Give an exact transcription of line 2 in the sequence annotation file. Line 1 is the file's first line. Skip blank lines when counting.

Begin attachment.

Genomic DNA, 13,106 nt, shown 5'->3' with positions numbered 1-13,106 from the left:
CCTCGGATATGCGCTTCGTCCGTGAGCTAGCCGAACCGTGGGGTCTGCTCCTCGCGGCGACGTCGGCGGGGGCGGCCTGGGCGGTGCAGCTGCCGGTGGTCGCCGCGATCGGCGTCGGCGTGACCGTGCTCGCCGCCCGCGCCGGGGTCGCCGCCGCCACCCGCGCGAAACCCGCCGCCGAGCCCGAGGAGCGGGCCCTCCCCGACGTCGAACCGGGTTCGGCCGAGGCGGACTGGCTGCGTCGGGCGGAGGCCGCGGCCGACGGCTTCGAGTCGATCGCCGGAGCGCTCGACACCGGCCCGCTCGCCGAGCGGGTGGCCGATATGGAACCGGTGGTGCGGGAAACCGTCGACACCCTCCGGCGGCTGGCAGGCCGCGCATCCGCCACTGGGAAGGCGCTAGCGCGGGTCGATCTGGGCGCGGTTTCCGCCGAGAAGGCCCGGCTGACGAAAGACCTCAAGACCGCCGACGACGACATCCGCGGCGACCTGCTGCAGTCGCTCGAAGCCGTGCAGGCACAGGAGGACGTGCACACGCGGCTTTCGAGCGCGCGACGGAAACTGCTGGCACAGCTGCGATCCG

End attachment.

CCTCGGATATGCGCTTCGTCCGTGAGCTAGCCGAACCGTGGGGTCTGCTCCTCGCGGCGACGTCGGCGGGGGCGGCCTGGGCGGTGCAGCTGCCGGTGGTCGCCGCGATCGGCGTCGGCGTGACCGTGCTCGCCGCCCGCGCCGGGGTCGCCGCCGCCACCCGCGCGAAACCCGCCGCCGAGCCCGAGGAGCGGGCCCTCCCCGACGTCGAACCGGGTTCGGCCGAGGCGGACTGGCTGCGTCGGGCGGAGGCCGCGGCCGACGGCTTCGAGTCGATCGCCGGAGCGCTCGACACCGGCCCGCTCGCCGAGCGGGTGGCCGATATGGAACCGGTGGTGCGGGAAACCGTCGACACCCTCCGGCGGCTGGCAGGCCGCGCATCCGCCACTGGGAAGGCGCTAGCGCGGGTCGATCTGGGCGCGGTTTCCGCCGAGAAGGCCCGGCTGACGAAAGACCTCAAGACCGCCGACGACGACATCCGCGGCGACCTGCTGCAGTCGCTCGAAGCCGTGCAGGCACAGGAGGACGTGCACACGCGGCTTTCGAGCGCGCGACGGAAACTGCTGGCACAGCTGCGATCCG